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Saskatoon

Launching something new

A couple of months ago I relaunched my photoblog at BridgeCity.ca.  My photos have always been popular on Flickr (more than a couple million views) but I wanted some place to pull out and highlight certain ones about Saskatoon.  When I saw www.bridgecity.ca was available, I bought it, found a template, and started to upload a photo or two a day to it.

This site averages 1000 visitors a day who view on average about 5 posts each time they stop by.  The site has a large archive and benefits from a decade of people linking to it.  I didn’t expect 1000 hits a day but I was really disappointed when I launched Bridge City and didn’t even get a single hit some days.  Now a couple of months later traffic is holding steady at about 175 hits a day and growing.  Here is what I learned during this.

  1. Use Google Webmaster Tools:  This isn’t going to get you any hits but does tell you if Google is indexing your site which is really all you can ask for.  It will also give you an idea of what people are searching for.  Also use Bing Webmaster Tools.  To be honest the amount of traffic I get from Bing is nothing compared to what I get from Google but some people still use it and Yahoo! Search so you might as well incorporate it into your site.
  2. Figure out how Google Image Search worked.  Google has no idea what those images I was posting to my site are.  They rely on the words in the attribute tag and the words I am using on the site to describe what I am posting.  I had images on Flickr that had gotten thousands of hits but only 1 hit on Bridge City.  The difference was that I described what the image was well on Flickr and had not on Bridge City.  When I changed that, Google figured out what the subject was and suddenly ignored content was found.
  3. I don’t rely on SEO very much but I do use a plugin in WordPress to see what Google thinks it is seeing and then I do my best to accurately describe what it should be seeing.  Huffington Post has perfected this but often uses misleading headlines and descriptions to drive traffic.  I want accurate titles and descriptions so that people can find what they are looking for.
  4. The hardest part has been tagging the photos.  Do I call that building office or commercial?  Did I call others like it a restaurant or a pub?  Is it a pub or a bar?
  5. Do I link to the business?  I try to.  It’s a site about what I think is cool and interesting about Saskatoon.  Since I am using business names in titles, I tend to put a link back to the business or organization.  That way if people are looking for something, with a click they can find it.  I have also learned that some businesses have websites that are hard to find.  If I can give it a good link, it helps them too.
  6. There are some boring neighbourhoods in this city.  You can see where I tend to spend my time by the categories and the tags at the bottom of each page but there are some parts of the city that really have nothing interesting to photograph (I am looking at you Westview, Montgomery, and Wildwood)  It speaks of some really poor neighbourhood design.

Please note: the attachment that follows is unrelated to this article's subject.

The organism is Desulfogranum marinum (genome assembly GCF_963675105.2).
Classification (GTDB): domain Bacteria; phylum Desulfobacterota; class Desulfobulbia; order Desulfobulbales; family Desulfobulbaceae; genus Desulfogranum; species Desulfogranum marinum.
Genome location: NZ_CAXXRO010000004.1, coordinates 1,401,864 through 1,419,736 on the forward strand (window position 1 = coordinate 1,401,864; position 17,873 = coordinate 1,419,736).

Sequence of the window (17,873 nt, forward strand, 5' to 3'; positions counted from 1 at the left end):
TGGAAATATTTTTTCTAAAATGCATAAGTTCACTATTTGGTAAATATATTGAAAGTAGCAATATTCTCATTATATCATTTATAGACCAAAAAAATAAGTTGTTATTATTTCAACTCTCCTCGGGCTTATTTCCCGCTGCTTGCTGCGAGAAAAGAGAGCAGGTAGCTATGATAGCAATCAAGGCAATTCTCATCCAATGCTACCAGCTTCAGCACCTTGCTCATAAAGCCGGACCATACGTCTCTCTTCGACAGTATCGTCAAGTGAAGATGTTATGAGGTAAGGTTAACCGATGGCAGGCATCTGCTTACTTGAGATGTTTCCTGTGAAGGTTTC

7. Most of the shots are on foot.  Wendy and I will park the car somewhere and go for a neighbourhood stroll.  Since I take a lot of shots of schools, we generally go on the weekend so as to not freak out parents, teachers, police, RCMP, Interpol, the Department of Homeland Security… you know, those kinds of people.
  8. Some officers from the Saskatoon Police Service has taken a mild interest in what I have been doing.  One time Wendy and I were kind of trespassing near the tracks by the grain terminals and a couple of cops wandered down to see what we were up to.  When they saw we have cameras their concern wandered off an instead they questioned me on the lens I was using.  The same thing happened downtown when I was ask, “Is it actually focusing on things”.  I then explained aperture to the officers who actually took some notes.  I find that so far the cops have been far more interested in mine and Wendy’s difference in cameras than what we are doing.  They actually remind me of cops in Los Angeles, Chicago, and Boston who seemed to be drawn to the guy with the camera and had opinions on what to photograph than anything.
  9. Thank you to the City of Saskatoon for posting this neighbourhood map.  It the official arbiter of what neighbourhoods are called and where the boundaries are.  More than one time I have sent someone to it and heard back, “I could have sworn that X was part of Y neighbourhood”.  I’ve done it myself.
  10. A lot of buildings downtown are double and even triple attributed by reputable sources to the same architect.  I have brought this up to a couple of developers who all said, “I know”. It’s been fun looking back at contradictory archival data as well.  I don’t think we will ever know for sure.
  11. I don’t get this but architectural websites don’t always list their own works.  I have a feeling that there probably was some strong disagreements during design or construction and the architect more or less washes his or her hands of the project but it makes it hard to track down who created the project.  Winnipeg has a building database.  I wish we had one in Saskatoon.  If for no reason than to help celebrate some of the great architects in our cities history.  Hopefully a project like this will happen when Saskatoon finally gets a school of architecture.